These interrogatories are all related to Ferguson's receipt of money from business relationships. Interrogatory 8 asks Ferguson to identify third parties that have paid Ferguson, Pharos Security, or any other entity owned by Ferguson since 2010. This interrogatory is a very practical way of identifying witnesses who might have information relevant to the defendants' fifth counterclaim. Accordingly, this interrogatory is consistent with Local Rule 33.3(a) and (b). Business that was obtained from customers who were not previously Aurora clients, however, is irrelevant to any alleged breach of any existing "duty of loyalty" arising from the NDA. Accordingly, the defendants' motion to compel a response to Interrogatory 8 is GRANTED IN PART and DENIED IN PART. The plaintiff must respond to Interrogatory 8 but only insofar as it seeks information regarding payments received from persons or entities who are or were previously customers or clients of Aurora.

Interrogatories 7 and 9 both request identifying information of certain bank accounts. This information can efficiently be obtained from Ferguson at a deposition. The Court takes no position whether a motion to quash a third-party subpoena served on Ferguson's banks for detailed banking information covering the same period would be successful - the resolution to that question may depend, in part, on responses to the other interrogatories submitted and to the precise information that might be sought from the banks. For now, the defendants' motion to compel responses to Interrogatories 7 and 9 is DENIED. See, e.g., J. Goldman & Co., L.P. v. Kowal, No. 96-cv-7868(DAB)(HBP), 1997 WL 452332, at *1 (S.D.N.Y. Aug. 8, 1997) ("To the extent the interrogatories seek information beyond the identification of persons and transactions, depositions are more practical vehicles for obtaining the information."); see also In re Weatherford Int'l Sec. Litig., No. 11-cv-1646(LAK)(JCF), 2013 WL 5788680, at *2-3 (S.D.N.Y. Oct. 28, 2013).

Interrogatories 15, 16, and 17

These interrogatories seek information relating to Ferguson's claims against the defendants for the misappropriation and conversion of trade secrets and confidential business information. See First Am. Compl. ¶¶ 91-97. The First Amended Complaint and Ferguson's subsequent submissions to this Court highlight several Aurora products that Ferguson alleges incorporate his trade secrets. Id. ¶ 92, Doc. 31 at 5. Those submissions do not, however, clarify "with particularity the specific trade secrets and confidential business information' mentioned in [two clauses of] the Amended Complaint that Ferrante and Aurora allegedly appropriated and converted." Interrogatory 16. Judge Failla recently explained the importance of pleading trade secrets with particularity; without knowing the specific secrets at issue, the defendants run the risk of re-using the secrets and the Court is unable to evaluate whether and to what extent they are doing so. See Big Vision Private Ltd. v. E.I. DuPont De Nemours & Co., ___ F.Supp.2d ___, 2014 WL 812820, at *23-27 (S.D.N.Y. March 3, 2014). Insofar as Interrogatories 16 and 17 require Ferguson particularly to identify the allegedly stolen trade secrets, the defendants' motion to compel a response is GRANTED. Ferguson's response must contain more than a mere naked assertion that such secrets are used in specific Aurora products. On the other hand, to the extent Interrogatories 16 and 17 seek "the full basis for the belief" that the identified information constitutes a trade secret, this can be obtained at Ferguson's deposition. In short, the defendants' motion to compel responses to Interrogatories 16 and 17 is GRANTED in part and DENIED only as to the requirement that Ferguson "state the full basis for these beliefs."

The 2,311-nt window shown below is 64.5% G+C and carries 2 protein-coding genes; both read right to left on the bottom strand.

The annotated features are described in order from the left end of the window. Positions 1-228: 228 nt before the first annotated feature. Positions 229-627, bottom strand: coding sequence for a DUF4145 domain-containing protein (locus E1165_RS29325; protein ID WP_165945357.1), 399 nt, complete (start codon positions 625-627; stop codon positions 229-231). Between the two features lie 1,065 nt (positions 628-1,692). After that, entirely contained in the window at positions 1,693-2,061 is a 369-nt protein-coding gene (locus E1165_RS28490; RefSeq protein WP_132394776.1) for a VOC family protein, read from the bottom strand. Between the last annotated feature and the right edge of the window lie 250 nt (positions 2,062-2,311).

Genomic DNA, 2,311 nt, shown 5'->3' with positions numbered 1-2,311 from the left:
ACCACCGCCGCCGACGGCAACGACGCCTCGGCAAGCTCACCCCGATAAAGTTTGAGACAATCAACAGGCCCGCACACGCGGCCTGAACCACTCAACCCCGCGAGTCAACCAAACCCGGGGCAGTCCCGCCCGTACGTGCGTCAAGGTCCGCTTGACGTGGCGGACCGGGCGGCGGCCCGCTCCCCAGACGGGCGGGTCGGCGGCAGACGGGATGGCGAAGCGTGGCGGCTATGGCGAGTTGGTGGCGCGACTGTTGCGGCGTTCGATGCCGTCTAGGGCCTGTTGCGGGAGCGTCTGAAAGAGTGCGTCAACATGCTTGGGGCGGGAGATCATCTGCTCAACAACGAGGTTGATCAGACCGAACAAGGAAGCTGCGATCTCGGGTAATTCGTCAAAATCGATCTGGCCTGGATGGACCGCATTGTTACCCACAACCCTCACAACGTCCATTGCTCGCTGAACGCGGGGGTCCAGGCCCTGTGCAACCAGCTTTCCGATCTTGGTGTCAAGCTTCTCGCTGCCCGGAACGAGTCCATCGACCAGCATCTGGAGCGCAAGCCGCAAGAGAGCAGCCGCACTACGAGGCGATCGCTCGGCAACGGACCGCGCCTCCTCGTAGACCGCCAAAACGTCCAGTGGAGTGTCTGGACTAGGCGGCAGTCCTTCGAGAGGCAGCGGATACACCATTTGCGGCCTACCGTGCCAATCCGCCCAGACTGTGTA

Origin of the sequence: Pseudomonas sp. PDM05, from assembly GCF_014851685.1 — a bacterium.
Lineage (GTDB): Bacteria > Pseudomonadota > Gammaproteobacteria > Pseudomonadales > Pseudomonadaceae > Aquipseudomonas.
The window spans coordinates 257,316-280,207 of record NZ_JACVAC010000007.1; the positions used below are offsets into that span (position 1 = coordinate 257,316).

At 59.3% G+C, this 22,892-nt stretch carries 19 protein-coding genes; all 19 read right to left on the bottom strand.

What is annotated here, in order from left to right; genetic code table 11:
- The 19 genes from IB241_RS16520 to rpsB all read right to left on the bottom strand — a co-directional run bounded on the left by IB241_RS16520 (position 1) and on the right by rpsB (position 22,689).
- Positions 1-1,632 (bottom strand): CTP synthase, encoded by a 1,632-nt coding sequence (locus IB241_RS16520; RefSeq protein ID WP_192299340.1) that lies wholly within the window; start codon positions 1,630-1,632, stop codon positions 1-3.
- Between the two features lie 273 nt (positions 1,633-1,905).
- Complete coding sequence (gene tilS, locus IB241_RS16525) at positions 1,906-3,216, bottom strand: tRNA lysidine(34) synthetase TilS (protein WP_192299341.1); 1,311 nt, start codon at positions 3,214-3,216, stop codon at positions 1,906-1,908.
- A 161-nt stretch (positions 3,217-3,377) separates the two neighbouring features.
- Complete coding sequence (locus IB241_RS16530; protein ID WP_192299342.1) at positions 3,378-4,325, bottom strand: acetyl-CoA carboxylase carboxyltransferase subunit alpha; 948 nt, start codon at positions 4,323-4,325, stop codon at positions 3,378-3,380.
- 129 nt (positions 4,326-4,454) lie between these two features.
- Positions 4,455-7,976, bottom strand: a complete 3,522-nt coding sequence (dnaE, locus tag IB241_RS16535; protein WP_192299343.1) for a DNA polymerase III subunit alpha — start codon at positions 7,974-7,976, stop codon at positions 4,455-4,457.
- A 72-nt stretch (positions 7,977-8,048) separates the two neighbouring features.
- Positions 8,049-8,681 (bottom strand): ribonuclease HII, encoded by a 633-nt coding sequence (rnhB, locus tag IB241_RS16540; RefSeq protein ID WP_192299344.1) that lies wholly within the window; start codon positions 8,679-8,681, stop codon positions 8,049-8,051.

Interrogatory 15 asks Ferguson to identify and specifically describe any use that Ferguson has made of the identified trade secrets since he left Aurora. The Court fails to understand how Ferguson's use of Ferguson's alleged trade secrets is relevant to this action, and the defendants have argued only that knowing this information will help them to identify the trade secrets at issue. Because the identification of the trade secrets will be provided through ...